Nearly 200 families forced hundreds of miles from their homes when Hurricane Laura struck southwest Louisiana are now facing threats of eviction, an attorney said.
Bill Quigley, an attorney at Loyola University’s College of Law, said 191 people who live at Wilshire Apartment Homes in Lake Charles received letters from their landlord saying they must retrieve their belongings from their homes by Monday or their property will be put on the street. Documents residents received, and provided to The Associated Press, also show their leases have been terminated as of Sept. 3, Quigley said.
“These documents and the actions described in them clearly violate numerous laws, and I ask you to immediately stop these illegal actions,” Quigley said in a cease-and-desist demand letter sent to the complex’s management. “These actions by your corporation are particularly cruel when they target people who have been displaced through no fault of their own due to the hurricane and during a time when people are especially vulnerable from the effects of displacement due to the COVID-19 crisis.”
The documents provided to tenants said their lease agreements were being terminated effective immediately “due to the natural disaster of Hurricane Laura.” A telephone call and text message to a contact for the apartment complex’s management was not immediately returned Saturday.
Hurricane Laura made landfall Aug. 27 near Cameron, Louisiana, as a Category 4 storm. It raked coastal communities as well as the city of Lake Charles, where buildings were demolished and trees feel down. At least 28 deaths have been attributed to the storm.
Many of the residents are being sheltered in hotels in the New Orleans area. Tyneesha Jackson, 22, is one of them. In an interview with The Associatad Press, she said she moved into the unit in April and from postings on Facebook, her building appears to be intact.
She said management initially told her they’d be able to move back once utilities were restored.
“That sounded reasonable,” Jackson said. “They told us we wouldn’t have to pay rent for September, then the next thing we see in a post was that they were going into apartments and messing with people’s property. Then management, in a post under that one, denied touching anyone’s stuff. Then the next thing we get is a text about our lease being terminated.”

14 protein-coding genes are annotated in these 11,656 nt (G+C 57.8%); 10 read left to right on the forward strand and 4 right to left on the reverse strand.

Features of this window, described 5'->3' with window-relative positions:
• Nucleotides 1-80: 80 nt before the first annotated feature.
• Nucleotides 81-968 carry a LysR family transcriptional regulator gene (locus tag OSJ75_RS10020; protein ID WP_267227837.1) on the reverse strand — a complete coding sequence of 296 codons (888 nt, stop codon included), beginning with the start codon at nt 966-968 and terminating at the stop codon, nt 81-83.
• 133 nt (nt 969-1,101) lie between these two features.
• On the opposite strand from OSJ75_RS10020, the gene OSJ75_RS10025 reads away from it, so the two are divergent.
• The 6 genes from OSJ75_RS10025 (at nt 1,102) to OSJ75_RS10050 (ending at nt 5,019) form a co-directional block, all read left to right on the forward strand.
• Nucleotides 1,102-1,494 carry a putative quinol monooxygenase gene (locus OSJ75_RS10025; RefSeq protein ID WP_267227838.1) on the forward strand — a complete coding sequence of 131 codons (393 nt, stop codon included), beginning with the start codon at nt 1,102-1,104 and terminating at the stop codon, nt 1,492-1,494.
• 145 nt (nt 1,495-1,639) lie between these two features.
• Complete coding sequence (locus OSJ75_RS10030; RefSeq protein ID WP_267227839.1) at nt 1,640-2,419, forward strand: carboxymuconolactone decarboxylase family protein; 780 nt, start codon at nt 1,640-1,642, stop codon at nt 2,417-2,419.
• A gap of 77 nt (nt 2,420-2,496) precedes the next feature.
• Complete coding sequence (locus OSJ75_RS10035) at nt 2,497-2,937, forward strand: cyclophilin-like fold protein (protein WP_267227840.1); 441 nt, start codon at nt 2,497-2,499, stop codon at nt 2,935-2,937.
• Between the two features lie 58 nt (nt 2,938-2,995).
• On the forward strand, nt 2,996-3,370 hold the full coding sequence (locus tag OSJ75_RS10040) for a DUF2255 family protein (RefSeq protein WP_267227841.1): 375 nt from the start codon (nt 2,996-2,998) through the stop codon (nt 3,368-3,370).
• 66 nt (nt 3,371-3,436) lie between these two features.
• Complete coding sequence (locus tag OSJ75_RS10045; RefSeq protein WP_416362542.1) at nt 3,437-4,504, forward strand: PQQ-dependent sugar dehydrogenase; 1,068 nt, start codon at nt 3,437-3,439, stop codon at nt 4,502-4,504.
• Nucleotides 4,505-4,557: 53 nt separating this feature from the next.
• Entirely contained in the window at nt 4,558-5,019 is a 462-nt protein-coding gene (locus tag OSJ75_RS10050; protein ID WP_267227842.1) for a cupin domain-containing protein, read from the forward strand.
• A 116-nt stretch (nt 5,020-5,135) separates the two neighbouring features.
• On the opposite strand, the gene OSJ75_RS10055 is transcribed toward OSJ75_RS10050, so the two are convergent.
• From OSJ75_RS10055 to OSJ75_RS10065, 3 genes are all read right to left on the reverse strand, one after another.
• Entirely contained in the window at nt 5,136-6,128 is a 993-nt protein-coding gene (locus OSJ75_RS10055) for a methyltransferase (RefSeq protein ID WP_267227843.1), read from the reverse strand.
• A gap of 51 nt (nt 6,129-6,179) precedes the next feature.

Jackson said the whole ordeal has been challenging,
“Mentally, it’s taken a huge toll. I was already in a tough spot, but I was finally independent and handling my business. This is the first time I’m handling the aftermath of a hurricane as an adult. I was blessed enough not to have any damage but now we’re seeing posts where they want to give the unaffected apartments to someone else so they can make money.”
Quigley notes no one can be evicted in Louisiana “without legal process.”
“You have completely disregarded this required legal process and no court has given you permission to violate the rights of these residents,” Quigley said in his letter, which also was sent to Louisiana Attorney General Jeff Landry and U.S. Housing and Urban Development Secretary Ben Carson as well as the HUD acting field director for Louisiana.
In addition, Quigley notes, the City of Lake Charles has directed residents not to return to the area until further notice.
“We hope the letter will stop the (eviction) process,” Quigley said. “Our hope is that the landlord is not malicious, just unaware of the law. Once they understand the law, we hope they will stop.”
Quigley said they also have reached out to the Calcasieu Parish Sheriff’s Office about the matter.
“If the landlord does not voluntarily stop, we will ask the sheriff to stop illegal evictions and stop the landlord from throwing peoples’ stuff out on the street,” he said. “If the sheriff does not stop them, we will go to court.”
In addition, Quigley’s letter asks the landlord for information on whether electricity and water has been restarted in any of the apartments and written information on access to renters’ insurance that the landlord has been collecting premiums for.
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